Transactional Data: The Future of Credit Scoring

Posted by Helene Stafferöd Westerlund on 2/28/19, 3:03 PM
Helene Stafferöd Westerlund
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The financial services landscape has been radically evolving for the past decade, and credit scoring is no exception. Once the domain of a small number of credit bureaus, alternative credit scoring is democratising the credit underwriting process for banks and other lenders. This global trend shows no signs of slowing down, especially with the rise of digital-only banks and as more and more people use banking in unconventional ways, e.g. applying for a mortgage online.

Traditional credit scoring models don’t hold up for a significant proportion of consumers globally, especially among those with thin or no files like millennials, members of Gen Z, refugees and immigrants. In the European Union, for example, more than 37 million people still lack access to formal financial services, that is more than 7% of the population.

Transactional Data: The Future of Credit ScoringImage credit: Denys Rodionenko

This is not only a problem for vulnerable groups that have little or no access to banking services but is a tremendous missed opportunity for financial institutions, as they miss out on good customers that are uncovered by conventional methods.

Alternative credit scoring is not only the future but the present! It allows financing institutions to lend more responsibly and help more qualified customers. With ever-increasing mountains of data at our fingertips, alternative scoring promises more accuracy and expanding access to a more significant portion of the global economy.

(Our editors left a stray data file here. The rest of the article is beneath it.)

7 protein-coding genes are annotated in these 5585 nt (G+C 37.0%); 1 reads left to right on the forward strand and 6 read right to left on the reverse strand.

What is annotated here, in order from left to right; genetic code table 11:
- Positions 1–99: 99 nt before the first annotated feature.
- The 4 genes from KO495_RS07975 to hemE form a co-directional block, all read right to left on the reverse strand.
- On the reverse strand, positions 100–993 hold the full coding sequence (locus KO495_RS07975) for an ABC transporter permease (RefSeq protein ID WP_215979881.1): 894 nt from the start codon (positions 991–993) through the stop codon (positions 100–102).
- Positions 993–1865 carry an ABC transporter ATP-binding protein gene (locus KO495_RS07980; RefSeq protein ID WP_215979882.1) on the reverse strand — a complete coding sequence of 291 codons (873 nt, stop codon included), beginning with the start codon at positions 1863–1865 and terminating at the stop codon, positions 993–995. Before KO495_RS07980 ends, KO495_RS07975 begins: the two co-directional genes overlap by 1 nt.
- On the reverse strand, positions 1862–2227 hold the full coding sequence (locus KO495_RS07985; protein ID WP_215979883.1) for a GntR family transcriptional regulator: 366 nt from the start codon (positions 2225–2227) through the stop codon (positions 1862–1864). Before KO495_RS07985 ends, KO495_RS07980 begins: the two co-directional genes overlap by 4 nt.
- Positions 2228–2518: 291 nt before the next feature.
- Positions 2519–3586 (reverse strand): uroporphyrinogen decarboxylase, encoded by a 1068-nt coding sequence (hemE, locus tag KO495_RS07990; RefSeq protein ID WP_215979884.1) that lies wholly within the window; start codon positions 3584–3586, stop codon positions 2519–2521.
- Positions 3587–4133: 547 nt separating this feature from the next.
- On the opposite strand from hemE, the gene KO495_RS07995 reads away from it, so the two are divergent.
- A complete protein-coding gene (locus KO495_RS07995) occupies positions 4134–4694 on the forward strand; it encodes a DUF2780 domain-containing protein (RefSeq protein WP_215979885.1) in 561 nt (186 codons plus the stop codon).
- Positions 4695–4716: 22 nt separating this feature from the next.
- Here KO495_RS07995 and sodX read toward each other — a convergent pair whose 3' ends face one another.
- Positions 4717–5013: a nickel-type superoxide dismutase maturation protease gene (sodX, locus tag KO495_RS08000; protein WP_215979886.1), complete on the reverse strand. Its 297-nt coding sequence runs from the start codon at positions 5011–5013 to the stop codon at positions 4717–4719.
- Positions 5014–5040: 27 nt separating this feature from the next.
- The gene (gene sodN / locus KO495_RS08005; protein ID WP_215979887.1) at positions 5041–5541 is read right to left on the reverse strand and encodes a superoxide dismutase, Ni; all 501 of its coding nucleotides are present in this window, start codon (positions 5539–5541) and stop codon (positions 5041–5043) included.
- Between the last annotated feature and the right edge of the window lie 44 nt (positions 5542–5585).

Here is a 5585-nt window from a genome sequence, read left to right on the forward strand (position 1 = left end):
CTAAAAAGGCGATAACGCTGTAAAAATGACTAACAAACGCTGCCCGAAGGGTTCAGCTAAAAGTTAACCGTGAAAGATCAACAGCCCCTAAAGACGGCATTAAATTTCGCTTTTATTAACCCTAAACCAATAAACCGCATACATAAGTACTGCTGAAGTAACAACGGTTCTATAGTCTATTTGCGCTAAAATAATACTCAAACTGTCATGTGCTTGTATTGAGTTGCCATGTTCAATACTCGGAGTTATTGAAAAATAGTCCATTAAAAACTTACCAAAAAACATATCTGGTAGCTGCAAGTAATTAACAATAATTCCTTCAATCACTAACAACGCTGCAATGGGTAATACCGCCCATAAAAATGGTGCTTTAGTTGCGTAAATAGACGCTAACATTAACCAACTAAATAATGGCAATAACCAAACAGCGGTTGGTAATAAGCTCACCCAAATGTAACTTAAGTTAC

Some methods are already in place to help bank the underserved and minimise risk. But why are alternative methods so necessary at this time? 

The Benefits Alternative Data?

Beyond the more obvious benefits to financial institutions, expanding credit can serve to revolutionise smaller markets where there may be little to no access to banking. In countries with a long-standing banking infrastructure for those with little to no credit history, alternative credit scoring can open up a world of possibilities for economic growth; it can open doors to better education, better healthcare and a better life.

Transactional Data: The Future of Credit ScoringImage credit: Nick Owuor

Even those consumers with existing files and access to banking can enjoy the benefits. Factors like paying bills on time can boost scores, and improve affordability. Fully digitalised and faster approval processes, which are made possible using alternative data also mean a smoother, more streamlined user experience for customers. 

Transactional data in credit scoring 

How does alternative credit scoring work? Well, the opportunities being created by PSD2 make it possible for financial institutions to take advantage of new data sources, such as transactional data from bank accounts, which increases the possibilities of what you can do. There are several ways to generate alternative scores in the era of big data, data is silver but interpreting that data is gold.